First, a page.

18. ICEHR urges the Government to render the CGE more financial resources so that it can adequately fulfil all its functions according to the Act on Gender Equality. This is especially urgent in view of the Centre possibly being given an extended role as an overall equality body on all grounds of discrimination.
19. The Complaints Committee on Gender Equality operates on the basis of the Gender Equality Act. The Committee considers cases brought before it concerning alleged violations of the Gender Equality Act. This means that the Committee plays the same role as before, but under the new law it delivers a binding decision on whether or not the Gender Equality Act has been violated. Previously, the Committee could only deliver a non-binding opinion. These measures seek to give added weight to the Committee’s decisions. The Committee is an independent administrative committee – neither the Minister nor any other authority can give the Committee binding instructions regarding the outcome of a case. The Committee’s decisions are final, and they cannot be referred to any other administrative authority. However, parties to a case brought before the Committee may refer its decision to a court of law. In that case the Committee can decide to postpone the obligation to comply with the decision on the request of either party.
20. However, it is debatable how much weight and influence decisions of the Committee really have. Recent practice has shown that although the Committee finds that a governmental authority has violated the Gender Equality Act, the courts do not always agree and most often the governmental authority refers the Committee’s decision to a court rather than accepting it as is and pay the complainant a settlement.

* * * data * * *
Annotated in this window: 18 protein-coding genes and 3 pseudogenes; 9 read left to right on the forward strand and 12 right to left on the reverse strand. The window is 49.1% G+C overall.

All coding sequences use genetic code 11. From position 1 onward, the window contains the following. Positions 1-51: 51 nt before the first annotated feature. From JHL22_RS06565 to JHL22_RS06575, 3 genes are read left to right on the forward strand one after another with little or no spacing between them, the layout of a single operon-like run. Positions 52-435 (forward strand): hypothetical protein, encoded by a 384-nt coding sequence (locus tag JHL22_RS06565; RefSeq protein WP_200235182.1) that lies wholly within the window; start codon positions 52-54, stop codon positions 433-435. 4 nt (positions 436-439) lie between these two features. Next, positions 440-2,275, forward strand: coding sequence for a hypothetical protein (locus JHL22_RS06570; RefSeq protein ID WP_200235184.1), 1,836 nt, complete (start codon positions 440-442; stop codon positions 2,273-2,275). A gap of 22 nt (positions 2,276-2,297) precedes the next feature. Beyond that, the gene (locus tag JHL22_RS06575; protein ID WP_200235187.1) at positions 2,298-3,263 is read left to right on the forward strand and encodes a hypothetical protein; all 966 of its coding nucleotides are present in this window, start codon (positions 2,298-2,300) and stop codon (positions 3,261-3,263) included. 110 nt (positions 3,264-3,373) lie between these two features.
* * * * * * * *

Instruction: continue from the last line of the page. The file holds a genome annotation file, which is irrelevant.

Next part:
21. In the Government report, Paragraph 32, it is mentioned that according to the new Act each ministry is required to appoint a gender equality expert to mainstream gender equality within its sphere and the institutions within its auspices. Article 13 of the Act specifically states that these experts should have expert knowledge of equality issues and according to the general budget for the year 2008 these gender equality experts were supposed to work fulltime on the issue and 80 million ISK were allotted for this purpose, so that all the ministries could meet with this requirement. But so far only two ministries have a gender equality expert working fulltime on gender equality and other ministries have assigned this to staff to take these matters on in addition to their other assignments. Very few or even none of these people working on gender equality have expert knowledge in this area. However, yet again insufficient funds seem to be allotted to this purpose. As regards the funds allotted to this purpose they seem insufficient and insubstantial. As ministries, except for the Prime Ministry, had not priory used their money to hire the experts when the banks went under in October 2008, the money was used for other purposes. Since then, it has become evident that it is hard to meet with the stipulations of the Act without the availability of adequate financial resources.